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It’s Not Just Florida That’s Flooded Right Now

On severe rainfall across the globe, Musk’s payday, and La Niña

It’s Not Just Florida That’s Flooded Right Now
Heatmap Illustration/Getty Images

Current conditions: Mexico recorded its hottest June day ever, with temperatures reaching 125.4 degrees Fahrenheit • Southern China is bracing for heavy rain that could last through next week • It is warm and sunny in Italy’s Puglia region, where the 50th G7 summit will wrap up tomorrow.


1. An update on extreme flooding in Florida – and across the globe

Much of south Florida remains under water as a tropical storm system dumps buckets of rain on the region. The deluge began Tuesday and will continue today with “considerable to locally catastrophic urban flooding,” but should diminish over the weekend, according to the National Weather Service. In Hallandale Beach, near Fort Lauderdale, about 20 inches of rain had fallen by Thursday with more on the way. Seven million people in the state were under flood watches or warnings.

Joe Raedle/Getty Images

Flooding in Hallandale Beach and Hollywood, Florida. Joe Raedle/Getty Images

Spain, Indonesia, Chile, and Moscow are also experiencing extreme flooding due to excessive rainfall.

2. Tesla shareholders re-approve Musk’s pay package

In case you missed it: Tesla shareholders voted yesterday to re-approve CEO Elon Musk’s enormous pay package. “The vote puts to bed a variety of rumors and threats surrounding the electric car company,” wrote Andrew Moseman at Heatmap, “including, most seriously, that Musk would neglect Tesla in favor of his other companies if he didn’t get his way and might consider leaving for good, taking his talents for artificial intelligence and autonomous driving elsewhere. With his colossal payday back in place, he appears likely to stay and to push Tesla toward those fields.” The shareholders also voted to reincorporate the company in Texas.

3. Oil trade group sues EPA over tailpipe rules

The American Petroleum Institute yesterday filed a federal lawsuit against the EPA to block the agency’s new tailpipe emissions rules. The standards “strengthen greenhouse gas emission limits, in terms of grams of CO2 per mile, that automakers will have to adhere to, on average, across their product lines,” Heatmap’s Emily Pontecorvo explained when the rules were announced in March. The regulations will encourage manufacturers to make more electric vehicles. API is the largest oil trade group in the U.S. and includes industry giants Exxon Mobil and Chevron. Attorneys general from 25 states are also suing the EPA over the same emissions rules. As Reutersreported, “the U.S. auto industry has largely endorsed the new tailpipe standards.”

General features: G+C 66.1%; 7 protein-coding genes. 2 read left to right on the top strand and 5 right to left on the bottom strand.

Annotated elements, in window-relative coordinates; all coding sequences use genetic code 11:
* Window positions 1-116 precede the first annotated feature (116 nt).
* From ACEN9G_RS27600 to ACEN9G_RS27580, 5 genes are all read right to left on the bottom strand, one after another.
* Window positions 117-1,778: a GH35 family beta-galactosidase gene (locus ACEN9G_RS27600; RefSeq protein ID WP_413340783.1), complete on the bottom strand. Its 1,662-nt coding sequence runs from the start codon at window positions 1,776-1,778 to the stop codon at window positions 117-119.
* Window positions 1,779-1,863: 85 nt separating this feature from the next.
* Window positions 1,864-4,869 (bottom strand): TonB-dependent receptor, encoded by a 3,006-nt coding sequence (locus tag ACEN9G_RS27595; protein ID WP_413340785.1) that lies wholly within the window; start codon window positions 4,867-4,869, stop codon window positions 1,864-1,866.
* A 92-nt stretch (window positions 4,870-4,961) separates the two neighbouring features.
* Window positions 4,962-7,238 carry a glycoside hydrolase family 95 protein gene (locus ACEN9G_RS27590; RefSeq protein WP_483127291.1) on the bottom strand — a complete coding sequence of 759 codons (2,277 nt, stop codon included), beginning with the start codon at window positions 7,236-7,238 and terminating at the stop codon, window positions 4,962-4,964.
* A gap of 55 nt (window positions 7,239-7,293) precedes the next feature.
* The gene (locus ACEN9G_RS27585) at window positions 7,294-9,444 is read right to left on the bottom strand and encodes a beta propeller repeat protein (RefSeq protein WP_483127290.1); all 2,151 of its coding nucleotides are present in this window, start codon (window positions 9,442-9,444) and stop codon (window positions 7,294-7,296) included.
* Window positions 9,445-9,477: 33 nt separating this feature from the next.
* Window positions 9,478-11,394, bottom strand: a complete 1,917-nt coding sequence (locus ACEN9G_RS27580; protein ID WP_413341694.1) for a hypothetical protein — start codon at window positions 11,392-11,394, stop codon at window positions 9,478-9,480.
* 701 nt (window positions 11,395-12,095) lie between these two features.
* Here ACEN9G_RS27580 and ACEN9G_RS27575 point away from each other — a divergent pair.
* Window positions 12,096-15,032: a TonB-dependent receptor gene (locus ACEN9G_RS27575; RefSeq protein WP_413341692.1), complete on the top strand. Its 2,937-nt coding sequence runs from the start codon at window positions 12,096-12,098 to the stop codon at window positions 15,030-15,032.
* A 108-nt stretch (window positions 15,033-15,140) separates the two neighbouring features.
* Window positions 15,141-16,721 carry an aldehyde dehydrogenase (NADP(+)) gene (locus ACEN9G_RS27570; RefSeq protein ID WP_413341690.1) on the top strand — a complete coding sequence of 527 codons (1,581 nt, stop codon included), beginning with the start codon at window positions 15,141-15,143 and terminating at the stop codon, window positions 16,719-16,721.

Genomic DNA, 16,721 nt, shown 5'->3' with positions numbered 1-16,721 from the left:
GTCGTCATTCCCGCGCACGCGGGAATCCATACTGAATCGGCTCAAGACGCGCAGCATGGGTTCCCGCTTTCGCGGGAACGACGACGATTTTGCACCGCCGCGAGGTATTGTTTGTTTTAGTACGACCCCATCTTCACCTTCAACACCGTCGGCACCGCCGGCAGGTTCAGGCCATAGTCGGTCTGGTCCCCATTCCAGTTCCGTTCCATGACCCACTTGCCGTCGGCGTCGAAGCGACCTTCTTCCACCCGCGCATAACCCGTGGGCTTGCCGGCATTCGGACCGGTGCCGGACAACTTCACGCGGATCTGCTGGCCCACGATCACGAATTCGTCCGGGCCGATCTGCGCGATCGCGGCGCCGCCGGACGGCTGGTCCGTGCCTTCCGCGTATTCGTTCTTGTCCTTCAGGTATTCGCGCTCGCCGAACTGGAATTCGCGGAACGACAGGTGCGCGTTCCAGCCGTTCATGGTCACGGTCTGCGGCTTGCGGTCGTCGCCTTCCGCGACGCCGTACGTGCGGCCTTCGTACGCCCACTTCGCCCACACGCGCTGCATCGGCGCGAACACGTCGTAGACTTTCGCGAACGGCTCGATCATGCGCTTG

4. El Niño is officially over

The National Oceanic Atmospheric Administration yesterday declared the El Niño weather pattern officially over and said La Niña will likely be upon us sometime between July and September:


El Niño, combined with human-caused climate change, has brought record warm temperatures and drought conditions across the world, but weather experts worry the shift toward La Niña could make matters worse. Right now we’re in a sort of in-between zone – neither El Niño or La Niña – and “summers between the phases have higher-than-average temperatures,” reportedGrist. And La Niña is expected to supercharge storms in the Atlantic, making for a severe hurricane season.

5. Insurance industry keeps underestimating natural disaster costs

The insurance industry apparently keeps underestimating the severity of natural disasters. According to the Financial Times, reinsurer Swiss Re is warning the industry that its annual models have been “off by factors as opposed to 10 or 20%,” as insured losses topped $100 billion last year for the fourth year in a row and may very well do so again this year. The inaccuracy comes down to a lack of data, Swiss Re said, adding that it is investing heavily in improving its own disaster prediction models.


Officials in Montgomery County, Maryland, will break ground today on a transit microgrid that will eventually power 200 zero-emission buses and be the largest renewable energy-powered bus depot in the U.S.


Jessica  Hullinger profile image

Jessica Hullinger

Jessica Hullinger is a freelance writer and editor who likes to think deeply about climate science and sustainability. She previously served as Global Deputy Editor for The Week, and her writing has been featured in publications including Fast Company, Popular Science, and Fortune. Jessica is originally from Indiana but lives in London.


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Heatmap Illustration/Getty Images

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Heatmap Illustration/Getty Images

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